Have you read the Bible throughout?
One of the most popular New Year Resolutions (particularly for those with a religious background) is planning to read the Bible in a year. Many times, we don’t carry it through however, not because the Bible isn’t an interesting read (because it is) but the tendency is to get bogged down in the begats, repeated names thus confusing identities and non-chronological stories. That’s also why reference-type books that take Biblical history and cross references it with other media, are so popular. National Geographic has done just that with Who’s Who In The Bible. In this fascinating page turner, Author Jean-Pierre Isbouts presents simplified biographical sketches of major Biblical characters alongside historical and present-day maps, art reproductions and timelines in a variety of ways to produce an organized guide to navigating the Bible.
I love that this is a non-denominational text as well and as such, that it includes the Maccabees, which I have long been interested in but have never read in their entirety.
There are probably a myriad of ways to approach categorizing the Bible and Isbouts organized it in 5 chapters, focused on creation to the exodus, the early patriarchs, Babylonian exile and restoration, the life of Jesus and the growth of early Christianity. Therefore, there are some Biblical books that seem to be out of order in this new organization because their focus matches a different theme from how they are arranged in the Bible- for example the book of Ruth appears after Judges which should place it in Chapter 2, but thematically, it pertains to Jewish life during Babylonian captivity so Isbouts presents it in Chapter 3. This may be a small change but seems to be a very useful tool in analyzing the culture and social background at work in these narratives and helps to understand better the overall picture the Bible presents.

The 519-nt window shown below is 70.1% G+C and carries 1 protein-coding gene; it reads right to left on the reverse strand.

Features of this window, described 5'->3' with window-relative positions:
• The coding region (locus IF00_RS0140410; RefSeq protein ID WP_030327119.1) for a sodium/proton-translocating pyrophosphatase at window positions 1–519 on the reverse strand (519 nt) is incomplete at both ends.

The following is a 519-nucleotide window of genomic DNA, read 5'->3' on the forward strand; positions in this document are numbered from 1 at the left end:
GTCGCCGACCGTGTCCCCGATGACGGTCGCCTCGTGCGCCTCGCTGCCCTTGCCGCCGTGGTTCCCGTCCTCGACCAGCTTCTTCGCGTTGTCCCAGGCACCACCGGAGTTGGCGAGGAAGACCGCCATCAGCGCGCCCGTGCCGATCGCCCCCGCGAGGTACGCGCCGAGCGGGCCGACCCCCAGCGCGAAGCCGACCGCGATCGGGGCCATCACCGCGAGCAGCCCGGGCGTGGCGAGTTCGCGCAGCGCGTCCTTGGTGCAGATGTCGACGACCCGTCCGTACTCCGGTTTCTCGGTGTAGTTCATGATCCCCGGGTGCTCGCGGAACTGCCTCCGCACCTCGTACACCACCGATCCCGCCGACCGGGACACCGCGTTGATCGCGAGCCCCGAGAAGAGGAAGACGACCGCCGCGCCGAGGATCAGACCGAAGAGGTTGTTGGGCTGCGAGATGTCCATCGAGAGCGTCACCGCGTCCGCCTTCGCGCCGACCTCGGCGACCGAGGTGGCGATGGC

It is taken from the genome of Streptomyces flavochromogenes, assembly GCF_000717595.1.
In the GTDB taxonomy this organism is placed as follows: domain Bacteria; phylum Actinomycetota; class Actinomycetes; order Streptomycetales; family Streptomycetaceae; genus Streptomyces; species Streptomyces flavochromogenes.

As a lover of art history and someone for whom religious study helps to form my core, I have always prided myself on basing my faith on my evolving understanding while making room for objectivity and as such, Who’s Who In The Bible is an enthralling book to study.
Who’s Who In The Bible will make an excellent addition to any budding Bible scholar’s library and I was so delighted to receive a complimentary copy from National Geographic Publishers through TLC Book Tours. Thanks to Trish Collins for always giving me such wonderful opportunities.
About National Geographic Who’s Who in the Bible: Unforgettable People and Timeless Stories from Genesis to Revelation
• Publisher: National Geographic; Illustrated edition
• Hardcover: 384 pages
Written by best-selling author Jean-Pierre Isbouts, Who’s Who in the Bible is the ultimate reference guide to the men and women in the Bible, featuring more than 2,000 entries spanning Genesis to Revelation. From the author of In the Footsteps of Jesus and The Biblical World comes a vibrant family reference that brings to life the fascinating characters of the Old and New Testaments of the Bible. From the fall of Adam and Eve to Judas’ betrayal of Jesus, the key events of the Bible are expressed through the lives of hundreds of people. Told through exquisite art and artifacts, intriguing sidebars, and unique family tree features, this illuminating volume tells the stories of Biblical characters and highlights their greater meaning for mankind. Illustrated with lavish color photography and exquisite historical artwork, this reference runs chronologically, with each person listed by order of appearance.
About The Author
JEAN-PIERRE ISBOUTS is the author of National Geographic’s best-selling books The Biblical World and In the Footsteps of Jesus and the director of Charleton Heston’s Voyage Through the Bible. He is a professor at Fielding University in Santa Barbara, CA.
Note: I received a complimentary copy of the book from National Geographic Publishers and TLC Book Tours in exchange for an honest review, which I have tried to provide here. I was not otherwise compensated for this post and my enthusiasm for this book is genuine.